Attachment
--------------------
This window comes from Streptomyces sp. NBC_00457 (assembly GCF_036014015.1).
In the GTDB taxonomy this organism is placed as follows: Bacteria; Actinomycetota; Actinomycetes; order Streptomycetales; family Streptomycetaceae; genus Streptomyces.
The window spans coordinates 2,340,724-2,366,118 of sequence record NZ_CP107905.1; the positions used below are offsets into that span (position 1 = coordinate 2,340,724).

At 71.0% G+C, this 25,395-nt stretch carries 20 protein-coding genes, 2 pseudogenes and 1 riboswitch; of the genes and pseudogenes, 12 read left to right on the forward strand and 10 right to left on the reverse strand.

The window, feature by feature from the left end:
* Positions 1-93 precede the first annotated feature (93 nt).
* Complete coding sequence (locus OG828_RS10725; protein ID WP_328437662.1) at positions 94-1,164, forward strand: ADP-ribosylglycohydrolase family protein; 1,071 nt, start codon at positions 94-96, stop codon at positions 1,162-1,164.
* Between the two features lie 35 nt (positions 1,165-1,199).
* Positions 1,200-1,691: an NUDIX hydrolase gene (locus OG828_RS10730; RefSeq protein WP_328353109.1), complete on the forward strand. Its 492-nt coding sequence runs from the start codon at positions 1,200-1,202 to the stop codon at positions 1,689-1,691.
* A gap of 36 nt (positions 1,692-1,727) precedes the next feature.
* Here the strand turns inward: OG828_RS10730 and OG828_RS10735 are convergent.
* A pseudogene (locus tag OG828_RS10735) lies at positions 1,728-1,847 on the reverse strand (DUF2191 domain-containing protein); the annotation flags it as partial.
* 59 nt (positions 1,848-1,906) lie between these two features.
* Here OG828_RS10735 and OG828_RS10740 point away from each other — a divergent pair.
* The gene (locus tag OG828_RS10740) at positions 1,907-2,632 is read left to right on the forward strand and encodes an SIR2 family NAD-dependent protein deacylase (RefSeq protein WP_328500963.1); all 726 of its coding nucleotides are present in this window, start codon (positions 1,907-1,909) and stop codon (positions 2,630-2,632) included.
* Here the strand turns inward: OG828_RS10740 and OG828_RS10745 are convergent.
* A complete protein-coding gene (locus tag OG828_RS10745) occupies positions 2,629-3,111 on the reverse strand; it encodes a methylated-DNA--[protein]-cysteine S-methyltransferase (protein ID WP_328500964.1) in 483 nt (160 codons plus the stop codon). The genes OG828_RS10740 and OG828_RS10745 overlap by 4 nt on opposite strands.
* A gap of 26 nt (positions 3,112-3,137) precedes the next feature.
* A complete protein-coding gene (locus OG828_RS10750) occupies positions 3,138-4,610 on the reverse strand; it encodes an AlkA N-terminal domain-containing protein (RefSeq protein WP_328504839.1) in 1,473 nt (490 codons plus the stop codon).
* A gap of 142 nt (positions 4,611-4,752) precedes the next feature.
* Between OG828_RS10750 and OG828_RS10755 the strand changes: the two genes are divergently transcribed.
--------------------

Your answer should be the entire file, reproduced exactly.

This window comes from Streptomyces sp. NBC_00457 (assembly GCF_036014015.1).
In the GTDB taxonomy this organism is placed as follows: Bacteria; Actinomycetota; Actinomycetes; order Streptomycetales; family Streptomycetaceae; genus Streptomyces.
The window spans coordinates 2,340,724-2,366,118 of sequence record NZ_CP107905.1; the positions used below are offsets into that span (position 1 = coordinate 2,340,724).

At 71.0% G+C, this 25,395-nt stretch carries 20 protein-coding genes, 2 pseudogenes and 1 riboswitch; of the genes and pseudogenes, 12 read left to right on the forward strand and 10 right to left on the reverse strand.

The window, feature by feature from the left end:
* Positions 1-93 precede the first annotated feature (93 nt).
* Complete coding sequence (locus OG828_RS10725; protein ID WP_328437662.1) at positions 94-1,164, forward strand: ADP-ribosylglycohydrolase family protein; 1,071 nt, start codon at positions 94-96, stop codon at positions 1,162-1,164.
* Between the two features lie 35 nt (positions 1,165-1,199).
* Positions 1,200-1,691: an NUDIX hydrolase gene (locus OG828_RS10730; RefSeq protein WP_328353109.1), complete on the forward strand. Its 492-nt coding sequence runs from the start codon at positions 1,200-1,202 to the stop codon at positions 1,689-1,691.
* A gap of 36 nt (positions 1,692-1,727) precedes the next feature.
* Here the strand turns inward: OG828_RS10730 and OG828_RS10735 are convergent.
* A pseudogene (locus tag OG828_RS10735) lies at positions 1,728-1,847 on the reverse strand (DUF2191 domain-containing protein); the annotation flags it as partial.
* 59 nt (positions 1,848-1,906) lie between these two features.
* Here OG828_RS10735 and OG828_RS10740 point away from each other — a divergent pair.
* The gene (locus tag OG828_RS10740) at positions 1,907-2,632 is read left to right on the forward strand and encodes an SIR2 family NAD-dependent protein deacylase (RefSeq protein WP_328500963.1); all 726 of its coding nucleotides are present in this window, start codon (positions 1,907-1,909) and stop codon (positions 2,630-2,632) included.
* Here the strand turns inward: OG828_RS10740 and OG828_RS10745 are convergent.
* A complete protein-coding gene (locus tag OG828_RS10745) occupies positions 2,629-3,111 on the reverse strand; it encodes a methylated-DNA--[protein]-cysteine S-methyltransferase (protein ID WP_328500964.1) in 483 nt (160 codons plus the stop codon). The genes OG828_RS10740 and OG828_RS10745 overlap by 4 nt on opposite strands.
* A gap of 26 nt (positions 3,112-3,137) precedes the next feature.
* A complete protein-coding gene (locus OG828_RS10750) occupies positions 3,138-4,610 on the reverse strand; it encodes an AlkA N-terminal domain-containing protein (RefSeq protein WP_328504839.1) in 1,473 nt (490 codons plus the stop codon).
* A gap of 142 nt (positions 4,611-4,752) precedes the next feature.
* Between OG828_RS10750 and OG828_RS10755 the strand changes: the two genes are divergently transcribed.